Spring 2003
Volume 7 Number 3 

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from the president's desk


Dear Friends and Colleagues:

As we near the end of the 2002–2003 academic year, our nation is at war, occasioning controversy at home and abroad. It should come as no surprise that the Seminary campus is embroiled in that discussion that generates both heat and light.

Thomas W. GillespieChapel sermons have focused on the conflict, teach-ins have been held on “just war” theory and its implications for the present situation, prayer vigils have been held, and forums for debate have been arranged. Typically, the varied views and perspectives pretty much reflect those of our society at large.

Perhaps what is unique to this and other theological schools is the conscious effort on all sides to discern the best public policy in the light of our shared faith in Jesus Christ and the God we know and trust through him. That touches us all at the deepest and most sensitive nerve in our lives. Thus, emotions run high and occasionally tempers flare.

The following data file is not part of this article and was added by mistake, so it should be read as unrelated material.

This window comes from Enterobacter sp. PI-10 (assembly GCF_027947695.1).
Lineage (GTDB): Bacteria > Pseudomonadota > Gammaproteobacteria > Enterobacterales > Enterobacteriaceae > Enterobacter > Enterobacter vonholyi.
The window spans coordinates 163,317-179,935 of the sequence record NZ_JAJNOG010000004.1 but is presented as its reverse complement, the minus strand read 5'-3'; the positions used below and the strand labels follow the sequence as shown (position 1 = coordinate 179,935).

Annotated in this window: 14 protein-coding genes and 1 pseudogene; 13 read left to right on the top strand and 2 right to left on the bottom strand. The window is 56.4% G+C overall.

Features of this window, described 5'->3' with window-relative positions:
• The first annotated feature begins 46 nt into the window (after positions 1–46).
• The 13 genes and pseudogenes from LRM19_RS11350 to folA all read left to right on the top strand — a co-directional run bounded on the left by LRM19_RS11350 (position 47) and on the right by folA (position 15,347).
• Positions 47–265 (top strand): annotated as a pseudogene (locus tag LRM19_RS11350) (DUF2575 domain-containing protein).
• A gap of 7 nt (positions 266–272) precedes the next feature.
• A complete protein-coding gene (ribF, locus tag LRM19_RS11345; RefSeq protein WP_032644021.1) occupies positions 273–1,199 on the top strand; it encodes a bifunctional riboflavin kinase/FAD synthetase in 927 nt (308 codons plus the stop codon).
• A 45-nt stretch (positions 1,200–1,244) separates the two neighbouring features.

It is encouraging to note, however, that the members of the campus community have demonstrated considerable maturity and exercised evident goodwill in their efforts to come to terms with an issue of national, international, and theological impact. Nonetheless, those who think of seminaries as ivory towers far removed from the real world reveal the fact that they have never attended one.

Princeton Seminary, once again and still, stands in the Reformed theological tradition, which mandates that faith engages, both intellectually and practically, the world that God loves and for which Christ died.

Faithfully yours,

Thomas W. Gillespie
 



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